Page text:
The exercisers’ weekly program consisted of unsupervised walking or jogging, with the aim of working out for at least 20 minutes a day and ideally for 40 minutes or more. Once a week they also visited the university for several hours of instruction and a group workout.
Meanwhile, the mindfulness group was learning to meditate, following a standard mindfulness instruction program that focuses on attending to the present moment and checking in on how your body feels. The people in this group practiced body scans and mindful walking, in addition to the usual quiet, seated meditations. Like those in the exercise group, they attended a weekly session on campus, but most of their meditations were completed at home.
Both of these programs lasted for two months, which, in this study, took people through September and October and into the early days of November.
Then, with winter on the horizon, the volunteers, including those in the control group, wore an activity monitor for another week. None of them knew that the study’s aim was to track their activities; they thought it was looking at colds.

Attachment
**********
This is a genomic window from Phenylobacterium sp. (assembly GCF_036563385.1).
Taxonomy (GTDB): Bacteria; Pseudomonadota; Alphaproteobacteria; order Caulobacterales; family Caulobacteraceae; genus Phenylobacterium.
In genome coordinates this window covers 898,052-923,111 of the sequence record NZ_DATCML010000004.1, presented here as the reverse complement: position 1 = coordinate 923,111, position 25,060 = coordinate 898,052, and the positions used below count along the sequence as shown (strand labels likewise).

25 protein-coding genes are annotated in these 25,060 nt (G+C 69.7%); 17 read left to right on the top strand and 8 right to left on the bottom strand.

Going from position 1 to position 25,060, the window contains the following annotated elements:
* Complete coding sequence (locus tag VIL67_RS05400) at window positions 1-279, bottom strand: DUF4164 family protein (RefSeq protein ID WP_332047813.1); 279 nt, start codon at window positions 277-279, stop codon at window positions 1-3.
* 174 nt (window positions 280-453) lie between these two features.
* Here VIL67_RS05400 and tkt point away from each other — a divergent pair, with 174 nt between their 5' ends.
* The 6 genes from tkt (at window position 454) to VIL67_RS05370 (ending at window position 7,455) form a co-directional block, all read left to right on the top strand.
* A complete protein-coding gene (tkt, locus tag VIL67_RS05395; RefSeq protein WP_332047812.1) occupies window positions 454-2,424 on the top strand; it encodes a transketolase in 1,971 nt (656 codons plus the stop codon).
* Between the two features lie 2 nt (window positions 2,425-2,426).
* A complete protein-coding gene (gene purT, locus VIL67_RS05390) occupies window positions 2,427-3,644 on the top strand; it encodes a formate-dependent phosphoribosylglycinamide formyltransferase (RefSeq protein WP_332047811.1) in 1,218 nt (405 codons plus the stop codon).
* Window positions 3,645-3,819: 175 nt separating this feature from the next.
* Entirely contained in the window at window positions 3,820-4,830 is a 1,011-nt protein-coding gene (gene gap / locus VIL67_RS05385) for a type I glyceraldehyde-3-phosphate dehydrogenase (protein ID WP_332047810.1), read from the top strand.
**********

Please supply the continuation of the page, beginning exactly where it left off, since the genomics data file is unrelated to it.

But the two programs did seem to have had an influence, according to data from the monitors. Most noticeably, the men and the women in the control group were much less active now, in the late fall, than they had been in the summer, averaging almost 18 fewer minutes a day of walking and otherwise moving about.
But the men and women in the other two groups had not become quite so inactive, although they were no longer being asked to exercise or meditate. They were moving a bit less than they had been in the summertime, but only by about six minutes a day.
These results surprised the researchers, says Jacob Meyer, an assistant professor of kinesiology at Iowa State, who conducted the study with Bruce Barrett and other colleagues. They had expected the exercise program to get people familiar with and interested in the idea of moving, he says. “But we did not expect the mindfulness training to have the effect that it had,” he says.